My Problem With a Preterist View of Bible Prophecy

Preterism is the Christian eschatological (understanding of end time events) concept that all Bible prophecy has already been fulfilled including Yeshua’s Matthew 24 Olivet Discourse and those prophecies in the book of Revelation.
I will say that it is my belief that preterism is an over simplistic concept that often fails to take into account several things:
a) The dual or even multiple fulfillments of certain biblical prophecies. Even the Jewish sages who’ve been studying the OT scriptures for millennia recognize the often cyclical nature of some prophecies in that many have multiple fulfillments. It seems that the preterist looks at prophecy in more a linear (timeline) Greco-Roman perspective rather from the Hebraic, more cyclical nature in which the Bible was written. This is to their detriment and causes them to have a skewed view of biblical prophecy.
b) That some prophecies have been indeed fulfilled, while  others are yet to be fulfilled, and yet still others have been fulfilled and will be fulfilled in a greater sense in the future.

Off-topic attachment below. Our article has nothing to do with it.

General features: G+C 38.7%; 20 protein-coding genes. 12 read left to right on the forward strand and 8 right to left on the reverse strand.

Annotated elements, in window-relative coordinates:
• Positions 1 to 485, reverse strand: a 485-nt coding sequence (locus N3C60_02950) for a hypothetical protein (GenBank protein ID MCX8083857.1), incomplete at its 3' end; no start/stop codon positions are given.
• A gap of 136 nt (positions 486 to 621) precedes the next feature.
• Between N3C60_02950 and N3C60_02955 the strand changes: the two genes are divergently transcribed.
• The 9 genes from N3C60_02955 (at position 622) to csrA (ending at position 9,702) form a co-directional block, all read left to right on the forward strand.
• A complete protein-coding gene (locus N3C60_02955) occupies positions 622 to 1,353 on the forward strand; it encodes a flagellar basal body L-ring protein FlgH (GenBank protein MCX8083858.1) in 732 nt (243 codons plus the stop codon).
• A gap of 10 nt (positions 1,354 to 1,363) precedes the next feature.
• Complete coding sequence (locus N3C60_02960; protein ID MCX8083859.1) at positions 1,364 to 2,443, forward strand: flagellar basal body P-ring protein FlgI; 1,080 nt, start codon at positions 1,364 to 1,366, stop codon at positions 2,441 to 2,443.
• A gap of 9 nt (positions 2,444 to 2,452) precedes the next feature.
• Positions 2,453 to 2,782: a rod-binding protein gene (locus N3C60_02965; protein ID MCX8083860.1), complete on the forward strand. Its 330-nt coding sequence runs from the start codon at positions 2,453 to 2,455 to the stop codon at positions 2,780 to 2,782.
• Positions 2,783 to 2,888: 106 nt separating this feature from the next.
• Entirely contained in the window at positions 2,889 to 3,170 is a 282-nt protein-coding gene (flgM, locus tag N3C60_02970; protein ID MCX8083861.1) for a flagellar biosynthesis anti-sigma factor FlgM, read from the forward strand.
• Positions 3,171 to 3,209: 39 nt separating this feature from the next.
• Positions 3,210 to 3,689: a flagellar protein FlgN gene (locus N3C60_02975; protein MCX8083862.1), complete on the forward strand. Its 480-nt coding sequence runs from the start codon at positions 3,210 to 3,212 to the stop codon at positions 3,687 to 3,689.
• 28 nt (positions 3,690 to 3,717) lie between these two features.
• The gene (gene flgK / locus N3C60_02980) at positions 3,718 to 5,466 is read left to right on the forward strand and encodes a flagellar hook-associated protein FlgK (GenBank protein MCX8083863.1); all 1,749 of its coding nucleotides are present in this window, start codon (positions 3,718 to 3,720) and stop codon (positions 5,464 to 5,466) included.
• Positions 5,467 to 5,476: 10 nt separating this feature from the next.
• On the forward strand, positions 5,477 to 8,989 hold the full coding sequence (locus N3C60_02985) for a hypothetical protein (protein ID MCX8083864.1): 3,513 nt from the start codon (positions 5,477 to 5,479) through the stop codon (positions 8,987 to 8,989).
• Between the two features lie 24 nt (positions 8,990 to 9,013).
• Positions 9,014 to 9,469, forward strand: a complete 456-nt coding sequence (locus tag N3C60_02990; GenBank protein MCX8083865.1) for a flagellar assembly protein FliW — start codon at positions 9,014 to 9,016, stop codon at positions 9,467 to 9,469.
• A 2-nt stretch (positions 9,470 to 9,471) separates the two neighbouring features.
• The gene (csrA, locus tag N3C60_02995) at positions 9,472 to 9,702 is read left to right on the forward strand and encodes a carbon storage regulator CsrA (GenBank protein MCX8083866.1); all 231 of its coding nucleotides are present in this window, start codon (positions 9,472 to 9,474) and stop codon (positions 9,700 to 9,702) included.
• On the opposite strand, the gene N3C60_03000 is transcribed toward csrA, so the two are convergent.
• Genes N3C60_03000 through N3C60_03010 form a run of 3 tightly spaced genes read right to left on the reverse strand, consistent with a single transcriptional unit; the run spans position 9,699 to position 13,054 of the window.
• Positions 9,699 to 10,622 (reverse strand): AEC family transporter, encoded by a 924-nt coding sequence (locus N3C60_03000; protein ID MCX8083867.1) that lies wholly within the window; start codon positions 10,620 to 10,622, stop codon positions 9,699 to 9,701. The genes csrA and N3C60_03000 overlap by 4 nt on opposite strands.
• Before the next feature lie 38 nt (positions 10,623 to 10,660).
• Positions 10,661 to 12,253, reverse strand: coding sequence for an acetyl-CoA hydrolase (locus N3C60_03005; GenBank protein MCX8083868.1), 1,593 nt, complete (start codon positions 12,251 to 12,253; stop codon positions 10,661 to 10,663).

c) They often fail to fully understand historical events. The preterist view of Olivet Discourse Matt 24 is a prime example. While it appears that some of the things Yeshua predicted in Matthew 24 have a AD 70 fulfillment, other events listed in this chapter clearly don’t unless you “cram it to fit and paint it to match” as preterists like to do. This they do by applying some things in a given prophecy in a literal sense, and then when a prophecy can’t be interpreted literally to fit historical events, they simply allegorize it away by making the prophecy symbolic. In my opinion, this is a dangerous approach and is playing fast and loose with the Bible. You can make the Bible say virtually anything you want it to say when you do this. This is a hermeneutical problem where they make the Bible say what they want it to say (eisegesis) instead of letting the Bible speak for itself (exegesis).
d) The  preterist usually fails to understand Israel in history, who the people of Israel are,

the Torah, and the nature of covenants from a Hebraic, full biblical context. It seems to me that preterism works if you take a more Catholic view of the Bible and history, not a Hebraic view.